LOS ANGELES — It is exciting to discover a species of animal or plant that is new to science. Now, imagine finding three new animal species. That’s what two Russian teens achieved as they were searching through vegetation, looking for mites.
Mites are tiny. Most can be seen only with the aid of a microscope. As arachnids, they belong to the group of animals that includes spiders, scorpions and ticks. Like ticks, their closest relatives, many mites are parasites. That means that they get their nutrition by taking advantage of their plant or animal hosts.
This is especially true for a group of mites called eriophyoid (ERR-ee-oh-FEE-oid) mites. And because mites in this group live inside plants — and outside of view — they have not been well studied, says Timofei Petrushenko, 16. He’s a 10th-grade student at the Academic Gymnasium of Saint-Petersburg State University in Saint Petersburg, Russia.
Though poorly known, eriophyoid mites could be very important. They spread from plant to plant by riding the winds. They can cause abnormal growths on the plants they infect. These mites also can ferry viruses from one plant to another. That could cause big problems for crop species hosting the mites, Timofei told Science News for Students.
He and classmate Valentina Ruazantceva, also 16, collected samples of grass-like plants called rushes. These were growing near their homes in northwestern Russia. They also asked a Russian scientist for samples of similar plants from other parts of the world. Then, Timofei and Valentina looked at the samples closely.
In particular, the teens pored over parts of the plants that were discolored. With tiny needles, they probed the plants in those areas, removing samples from inside them. They also searched discolored stems for tiny holes. Holes could signal where mites had bored through to get inside the plants.
During their research, Timofei and Valentina found three new species of mites. One came from the plants the teens collected near their homes. The other two came from plant samples collected in the United States and Serbia.
The teens described their findings to judges here last week as finalists at the International Science and Engineering Fair, or ISEF. The competition was created by Society for Science & the Public and is sponsored by Intel. Each year, Intel ISEF showcases some of the best high school science projects from around the globe. (SSP also publishes Science News for Students.)
Like previously known species of eriophyoid mites, each of the three new ones has only two pairs of legs. (Many mites, especially those that live on the outside of animals or plants, have eight legs.) Distinctive patterns of ridges and grooves on the new mites’ bodies aren’t like those found on other species. That’s a sign that the teens have turned up species new to science, explains Timofei.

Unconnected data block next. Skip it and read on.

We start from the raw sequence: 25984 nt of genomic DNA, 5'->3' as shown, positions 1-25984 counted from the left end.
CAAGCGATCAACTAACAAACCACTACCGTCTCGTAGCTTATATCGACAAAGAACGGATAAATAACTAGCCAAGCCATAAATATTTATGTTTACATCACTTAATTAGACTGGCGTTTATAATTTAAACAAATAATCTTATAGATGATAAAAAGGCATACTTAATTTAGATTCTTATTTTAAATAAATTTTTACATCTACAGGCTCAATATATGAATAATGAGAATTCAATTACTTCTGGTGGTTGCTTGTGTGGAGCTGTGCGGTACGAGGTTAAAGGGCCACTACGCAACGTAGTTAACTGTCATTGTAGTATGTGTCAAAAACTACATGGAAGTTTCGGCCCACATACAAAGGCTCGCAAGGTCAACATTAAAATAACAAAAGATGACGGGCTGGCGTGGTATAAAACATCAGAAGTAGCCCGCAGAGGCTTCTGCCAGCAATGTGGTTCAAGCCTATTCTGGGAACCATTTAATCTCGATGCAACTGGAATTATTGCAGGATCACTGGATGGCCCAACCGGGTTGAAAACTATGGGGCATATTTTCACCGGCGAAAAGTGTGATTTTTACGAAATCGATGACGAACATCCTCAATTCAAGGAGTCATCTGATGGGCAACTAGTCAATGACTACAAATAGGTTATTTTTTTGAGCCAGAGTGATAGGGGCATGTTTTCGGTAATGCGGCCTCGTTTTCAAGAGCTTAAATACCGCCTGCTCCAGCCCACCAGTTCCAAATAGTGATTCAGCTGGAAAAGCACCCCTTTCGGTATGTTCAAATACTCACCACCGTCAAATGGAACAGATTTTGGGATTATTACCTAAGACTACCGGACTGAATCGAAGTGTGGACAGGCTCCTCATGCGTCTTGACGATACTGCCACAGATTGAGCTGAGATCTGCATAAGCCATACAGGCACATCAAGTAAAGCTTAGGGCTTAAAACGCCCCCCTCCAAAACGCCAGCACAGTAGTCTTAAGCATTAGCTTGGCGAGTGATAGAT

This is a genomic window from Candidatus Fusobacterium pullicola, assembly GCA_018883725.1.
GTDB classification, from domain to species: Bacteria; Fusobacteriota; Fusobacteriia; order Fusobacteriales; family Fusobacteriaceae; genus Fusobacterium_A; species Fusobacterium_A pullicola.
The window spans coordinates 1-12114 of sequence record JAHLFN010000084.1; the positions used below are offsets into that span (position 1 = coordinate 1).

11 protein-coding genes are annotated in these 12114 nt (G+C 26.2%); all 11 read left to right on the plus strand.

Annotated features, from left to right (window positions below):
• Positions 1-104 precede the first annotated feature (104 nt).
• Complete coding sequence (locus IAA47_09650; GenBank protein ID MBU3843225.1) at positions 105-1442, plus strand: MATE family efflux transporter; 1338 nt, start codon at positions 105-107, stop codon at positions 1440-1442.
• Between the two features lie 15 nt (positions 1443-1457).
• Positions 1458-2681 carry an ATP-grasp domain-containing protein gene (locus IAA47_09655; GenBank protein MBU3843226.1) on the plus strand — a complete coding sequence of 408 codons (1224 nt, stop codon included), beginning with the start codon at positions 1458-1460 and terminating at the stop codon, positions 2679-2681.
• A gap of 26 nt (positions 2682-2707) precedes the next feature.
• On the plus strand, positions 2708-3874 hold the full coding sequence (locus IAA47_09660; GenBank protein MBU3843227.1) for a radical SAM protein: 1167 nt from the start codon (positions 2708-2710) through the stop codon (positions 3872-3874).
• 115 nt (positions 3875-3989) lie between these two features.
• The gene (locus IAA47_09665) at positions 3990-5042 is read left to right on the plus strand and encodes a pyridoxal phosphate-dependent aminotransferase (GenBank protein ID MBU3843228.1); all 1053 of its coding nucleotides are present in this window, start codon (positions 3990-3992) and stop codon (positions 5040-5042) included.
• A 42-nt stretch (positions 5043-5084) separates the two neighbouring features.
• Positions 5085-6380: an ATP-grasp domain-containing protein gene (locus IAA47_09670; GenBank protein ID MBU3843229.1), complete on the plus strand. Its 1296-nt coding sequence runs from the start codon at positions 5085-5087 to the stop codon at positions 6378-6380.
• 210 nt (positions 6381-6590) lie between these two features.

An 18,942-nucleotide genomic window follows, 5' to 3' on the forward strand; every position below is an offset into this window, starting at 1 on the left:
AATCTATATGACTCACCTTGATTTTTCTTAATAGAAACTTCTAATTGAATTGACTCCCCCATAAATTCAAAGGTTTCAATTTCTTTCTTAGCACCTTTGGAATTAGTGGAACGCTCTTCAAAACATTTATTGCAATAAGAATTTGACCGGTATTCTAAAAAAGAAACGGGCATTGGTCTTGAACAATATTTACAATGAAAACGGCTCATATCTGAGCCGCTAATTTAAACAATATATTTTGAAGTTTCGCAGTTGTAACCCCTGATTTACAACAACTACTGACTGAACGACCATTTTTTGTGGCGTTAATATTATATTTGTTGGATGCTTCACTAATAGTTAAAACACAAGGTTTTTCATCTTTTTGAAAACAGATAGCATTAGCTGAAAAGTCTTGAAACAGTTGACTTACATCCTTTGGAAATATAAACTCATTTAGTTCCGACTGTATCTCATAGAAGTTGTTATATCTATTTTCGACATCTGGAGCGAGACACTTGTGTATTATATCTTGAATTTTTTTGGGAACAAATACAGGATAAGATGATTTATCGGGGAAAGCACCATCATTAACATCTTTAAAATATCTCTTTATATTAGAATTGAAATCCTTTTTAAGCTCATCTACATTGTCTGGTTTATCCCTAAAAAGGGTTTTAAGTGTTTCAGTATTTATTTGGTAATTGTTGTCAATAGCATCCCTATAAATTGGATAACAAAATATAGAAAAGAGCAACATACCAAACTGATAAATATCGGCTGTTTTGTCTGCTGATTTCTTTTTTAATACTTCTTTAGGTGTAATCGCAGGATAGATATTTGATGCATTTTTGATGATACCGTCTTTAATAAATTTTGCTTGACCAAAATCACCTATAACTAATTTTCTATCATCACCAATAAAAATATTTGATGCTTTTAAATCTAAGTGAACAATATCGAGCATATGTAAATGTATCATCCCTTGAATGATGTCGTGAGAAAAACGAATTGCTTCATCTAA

The teens plan to submit a scientific paper describing their findings to Zootaxa. It’s a journal where scientists describe details of newfound animal species, notes Valentina. If the paper is accepted by the journal — and the mites confirmed to be novel species — these teens may get to choose the scientific names for each one. How cool is that?
arachnid A group of invertebrate animals that includes spiders, scorpions, mites and ticks. Many have silk or poison glands.
mite An invertebrate belonging to the broad group of animals known as arachnids, which also include spiders and ticks. None of these are insects, although like insects they belong to the larger umbrella group called arthropods (named for their members’ segmented legs).
parasite An organism that gets benefits from another species, called a host, but doesn’t provide it any benefits. Classic examples of parasites include ticks, fleas and tapeworms.
species A group of similar organisms capable of producing offspring that can survive and reproduce.
“Students are arriving for Intel ISEF 2014!” Doing Science blog post. May 11, 2014.
“Photo Essay: Getting ready for ISEF 2014.” Doing Science blog post.
S. Perkins. “Fighting theater pirates.” Science News for Students. May 13, 2014.
S. Perkins. “The road less worn.” Science News for Students. May 15, 2014.
S. Perkins. “Teen’s cancer research scores big at Intel ISEF competition.” Science News for Students. May 16, 2014.